If you’ve been keeping an eye on recent digital marketing trends, you’ve probably heard of omni-channel. You may think of it as the future of digital marketing.
Or, you might think of it as the fanciest new way to burn your money and grey your hair.
There is a strange taboo association with omni-channel marketing strategies. Optimizers can’t decide whether it is the only appropriate way to target and engage universal searchers – or if it’s just a wild goose chase. But, the truth is, most omni-channel campaigns fail because they’re set up incorrectly.
Omni-channel as a strategy usually fails because agencies launch campaigns from siloed departments. The marketing team have their goals, the sales team have their own, and technical optimizers get free reign on keyword selection/goals.
This is why, when push comes to shove, omni-channel optimization often times does not yield actual growth or revenue. Blind optimization isn’t making anybody money. And neither are department silos.
Instead of approaching universal search with the omni-channel mentality (targeting each vertical and channel as its own funnel) start looking at your entire digital presence as a single, interconnected content web.
It’s time we stop thinking of content as discreet posts to rank on page one of the Google SERP.
We don’t need “omni” – we need “comprehensive.” It’s time we start talking about “Share of SERP.”
What Is Share of SERP?
Quick Answer: How much market share your brand can take up on a single SERP (search engine results page).
Let’s take a look at where this comes from, and why it’s important.
Market Share/Share of Voice
In the old days, advertisers would fight for space on potentially revenue-generating placements. If you had a successful website or blog (or billboard) your publications were considered high value placements.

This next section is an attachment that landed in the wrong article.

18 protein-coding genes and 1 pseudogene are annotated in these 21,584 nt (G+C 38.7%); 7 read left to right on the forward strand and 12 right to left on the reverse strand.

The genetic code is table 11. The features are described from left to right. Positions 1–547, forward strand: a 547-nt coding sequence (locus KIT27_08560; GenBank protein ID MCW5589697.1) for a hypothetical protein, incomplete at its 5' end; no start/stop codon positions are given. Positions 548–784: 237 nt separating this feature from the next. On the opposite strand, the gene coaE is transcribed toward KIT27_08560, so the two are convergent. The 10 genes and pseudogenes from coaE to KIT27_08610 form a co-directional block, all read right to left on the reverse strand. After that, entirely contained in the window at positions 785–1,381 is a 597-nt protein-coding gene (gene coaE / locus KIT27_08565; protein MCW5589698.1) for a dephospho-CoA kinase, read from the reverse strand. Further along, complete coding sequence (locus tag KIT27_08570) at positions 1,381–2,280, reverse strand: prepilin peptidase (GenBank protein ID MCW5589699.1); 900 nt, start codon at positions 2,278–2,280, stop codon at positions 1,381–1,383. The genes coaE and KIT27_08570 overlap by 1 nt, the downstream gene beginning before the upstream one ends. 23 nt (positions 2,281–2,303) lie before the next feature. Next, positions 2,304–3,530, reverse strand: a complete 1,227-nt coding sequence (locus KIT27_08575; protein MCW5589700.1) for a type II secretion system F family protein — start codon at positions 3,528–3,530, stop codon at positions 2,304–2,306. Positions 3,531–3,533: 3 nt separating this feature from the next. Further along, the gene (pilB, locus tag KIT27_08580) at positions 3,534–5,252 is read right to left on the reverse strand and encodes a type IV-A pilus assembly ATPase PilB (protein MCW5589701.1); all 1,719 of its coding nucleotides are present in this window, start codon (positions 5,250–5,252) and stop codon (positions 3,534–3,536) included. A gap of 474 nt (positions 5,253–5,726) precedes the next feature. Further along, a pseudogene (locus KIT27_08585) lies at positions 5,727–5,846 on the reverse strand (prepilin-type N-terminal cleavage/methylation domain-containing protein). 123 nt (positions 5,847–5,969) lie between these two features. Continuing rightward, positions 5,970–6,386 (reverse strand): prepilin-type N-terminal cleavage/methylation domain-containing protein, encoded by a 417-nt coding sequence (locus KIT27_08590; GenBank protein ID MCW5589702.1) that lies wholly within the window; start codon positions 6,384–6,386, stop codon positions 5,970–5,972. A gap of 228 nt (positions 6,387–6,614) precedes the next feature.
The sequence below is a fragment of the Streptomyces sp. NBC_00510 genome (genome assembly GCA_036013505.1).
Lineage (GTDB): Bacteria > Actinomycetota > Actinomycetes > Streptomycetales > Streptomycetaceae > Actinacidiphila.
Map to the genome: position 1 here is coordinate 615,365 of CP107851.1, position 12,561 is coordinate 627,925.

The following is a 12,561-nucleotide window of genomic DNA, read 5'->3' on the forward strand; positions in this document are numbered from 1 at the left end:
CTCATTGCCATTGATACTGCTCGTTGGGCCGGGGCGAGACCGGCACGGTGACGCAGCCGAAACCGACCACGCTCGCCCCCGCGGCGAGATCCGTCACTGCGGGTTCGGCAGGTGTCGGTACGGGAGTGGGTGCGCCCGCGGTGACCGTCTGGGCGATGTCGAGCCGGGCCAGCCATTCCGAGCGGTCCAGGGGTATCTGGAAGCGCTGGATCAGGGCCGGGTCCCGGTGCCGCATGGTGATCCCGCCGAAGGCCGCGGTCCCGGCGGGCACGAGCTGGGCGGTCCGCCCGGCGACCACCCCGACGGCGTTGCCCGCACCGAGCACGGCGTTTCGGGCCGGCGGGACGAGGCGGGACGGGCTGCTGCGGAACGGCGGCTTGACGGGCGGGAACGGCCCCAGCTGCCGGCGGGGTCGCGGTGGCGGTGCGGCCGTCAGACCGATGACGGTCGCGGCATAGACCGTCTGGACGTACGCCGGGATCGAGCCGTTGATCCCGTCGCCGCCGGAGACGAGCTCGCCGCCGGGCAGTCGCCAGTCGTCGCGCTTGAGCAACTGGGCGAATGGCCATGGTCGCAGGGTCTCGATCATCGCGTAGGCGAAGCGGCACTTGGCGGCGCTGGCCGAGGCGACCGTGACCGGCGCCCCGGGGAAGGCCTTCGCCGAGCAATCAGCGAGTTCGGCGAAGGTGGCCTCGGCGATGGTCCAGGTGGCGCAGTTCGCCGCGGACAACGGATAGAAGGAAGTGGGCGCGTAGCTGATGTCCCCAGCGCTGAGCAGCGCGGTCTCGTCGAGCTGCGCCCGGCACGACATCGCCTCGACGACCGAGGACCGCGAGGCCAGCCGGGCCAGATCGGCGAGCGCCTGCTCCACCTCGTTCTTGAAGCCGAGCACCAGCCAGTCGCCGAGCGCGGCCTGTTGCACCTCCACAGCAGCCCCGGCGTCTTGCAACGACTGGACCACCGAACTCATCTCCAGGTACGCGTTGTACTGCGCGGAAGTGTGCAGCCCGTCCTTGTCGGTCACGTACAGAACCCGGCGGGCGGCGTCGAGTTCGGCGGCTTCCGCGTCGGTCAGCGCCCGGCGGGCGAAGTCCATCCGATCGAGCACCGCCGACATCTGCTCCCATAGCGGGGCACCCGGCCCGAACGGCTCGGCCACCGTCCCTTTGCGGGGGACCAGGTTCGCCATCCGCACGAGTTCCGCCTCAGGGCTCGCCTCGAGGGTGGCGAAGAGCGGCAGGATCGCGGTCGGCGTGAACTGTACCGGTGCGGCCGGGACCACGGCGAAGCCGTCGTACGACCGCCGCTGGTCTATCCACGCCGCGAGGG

Let’s imagine that you have 4 different agencies willing to pay you to advertise on your blog. If you divide the space equally, each of these agencies would be given 25% of the advertising real estate your site has to offer.
This would be considered each ad’s “share of voice.” When voicing and promoting their product to the customer, they have 25% of the voice (or share) of that page.
Now skip forward a couple decades. Advertising has gone digital.
We could probably call the SERP the “billboard” of modern digital consumerism. Search is the center of the digital market after all.
If you look at any given SERP, you’ll see that it has many different types of links. You have paid ads, local map results, review sites, news updates, and organically ranked publications or business pages. How many links you can get on a single SERP – in each of these link types – is your market share.
But be careful, Google and its recent updates are performing some black magic on our market share.
The Incredible Shrinking SERP
Two years ago, if you were to publish a relevant, keyword oriented, optimized and well-linked post – it was only a matter of competition, time, and traffic until you were on page one.
We search marketers like to take it one step further and aim for the number one rank on the number one page as well. Or at least top 5.
The logic behind it is simple: the vast majority of clicks and traffic go to the top 5 links. Ranking in the top 5 was guaranteed to get your post above-the-fold on page 1 of the SERP – where it would generate massive boosts in traffic.
But let’s look at a SERP from 2014 and a SERP from today.
The New SERP (left) and Old SERP (right)
You can see some differences, huh?
This is what Share of SERP attempts to solve.
Instead of focusing (or isolating) your campaigns to only generate business links that rank, start producing content that ranks for each type of link on the SERP.
Start developing content that will rank for the link types that show up above-the-fold on SERP page 1.
WHY Do We Need Share of SERP?
While ranking on the first page of Google is always going to help, it’s not the only way to engage with online users.
So, why do we need share of SERP?
Quick Answer: SERPs are more comprehensive and universal. But this isn’t because Google wants to make it hard for you. It’s because Google wants to adapt to a more universal and omni-channel search user. The more universal and mobile search becomes, the more Google has to adapt to how people use search engines to find the answers they are searching.
And the more Google changes to adapt for universal searchers, the more comprehensive our search campaigns need to be.
Let’s ask some basic questions.